To date, oral contraceptives for women have been developed and used worldwide, but, there are no oral contraceptives for men.
A group of researchers at Osaka University found that sperm calcineurin deficient male mice are infertile. The development of a drug that specifically inhibits sperm calcineurin may be the long-sought out reversible male contraceptive that works in a short time span. The group also discovered that the flexibility of the sperm midpiece is essential for fertilizing ability, which opens up new possibilities in studying male infertility.
Calcineurin is a well-characterized calcium-dependent phosphatase and its inhibitors (CsA and FK506) have been clinically used for immunosuppression after organ transplantation. In toxicity tests using rats and mice, it has been reported that these drugs also impair male fertility.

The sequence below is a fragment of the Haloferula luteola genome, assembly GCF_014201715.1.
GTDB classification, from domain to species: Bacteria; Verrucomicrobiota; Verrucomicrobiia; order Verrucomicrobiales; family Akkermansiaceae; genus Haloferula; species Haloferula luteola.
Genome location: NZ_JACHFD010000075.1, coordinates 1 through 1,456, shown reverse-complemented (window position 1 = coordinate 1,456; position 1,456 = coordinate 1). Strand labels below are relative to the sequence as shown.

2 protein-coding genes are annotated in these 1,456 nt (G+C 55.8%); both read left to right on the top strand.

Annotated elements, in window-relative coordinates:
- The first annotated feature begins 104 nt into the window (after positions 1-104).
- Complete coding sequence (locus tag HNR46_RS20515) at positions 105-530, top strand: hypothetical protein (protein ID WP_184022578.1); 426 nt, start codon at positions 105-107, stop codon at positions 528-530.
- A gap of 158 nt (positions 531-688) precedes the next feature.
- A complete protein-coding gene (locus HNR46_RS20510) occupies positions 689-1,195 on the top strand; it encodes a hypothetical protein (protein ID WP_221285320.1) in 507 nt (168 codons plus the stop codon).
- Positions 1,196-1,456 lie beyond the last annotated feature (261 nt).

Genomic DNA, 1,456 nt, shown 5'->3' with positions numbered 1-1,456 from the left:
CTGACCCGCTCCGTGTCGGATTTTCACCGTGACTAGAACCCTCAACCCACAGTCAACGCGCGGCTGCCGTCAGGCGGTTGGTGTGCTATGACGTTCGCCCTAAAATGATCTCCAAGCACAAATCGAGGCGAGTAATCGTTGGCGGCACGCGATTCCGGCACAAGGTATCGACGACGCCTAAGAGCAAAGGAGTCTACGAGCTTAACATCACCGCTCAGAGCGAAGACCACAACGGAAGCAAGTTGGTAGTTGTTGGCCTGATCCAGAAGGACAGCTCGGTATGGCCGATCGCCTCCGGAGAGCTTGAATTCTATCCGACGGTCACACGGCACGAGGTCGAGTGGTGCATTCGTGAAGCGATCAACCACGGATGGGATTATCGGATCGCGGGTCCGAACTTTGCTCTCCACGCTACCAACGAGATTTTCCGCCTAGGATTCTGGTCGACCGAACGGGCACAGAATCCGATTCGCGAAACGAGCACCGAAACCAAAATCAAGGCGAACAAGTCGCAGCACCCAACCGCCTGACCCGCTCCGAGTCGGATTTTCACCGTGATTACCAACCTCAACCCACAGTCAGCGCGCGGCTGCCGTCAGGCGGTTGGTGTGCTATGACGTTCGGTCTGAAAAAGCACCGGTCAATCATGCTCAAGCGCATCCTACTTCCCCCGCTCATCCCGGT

The group led by Professor Masahito Ikawa at Osaka University found that sperm-specific calcineurin is essential for proper sperm motility. The group identified PPP3CC/PPP3R2 as the form of calcineurin that is specifically localized in the sperm and named it sperm calcineurin. Assistant Professor Haruhiko Miyata generated sperm calcineurin deficient mice and found that the mutant male mice were infertile. The group also found that wild type mice treated with calcineurin inhibitors such as Cyclosporine A (CsA) and FK506 became infertile within 2 weeks. Their fertility recovered within a week after the discontinuation of the drug treatment.
The results of this research was published in Science.
Cite This Page: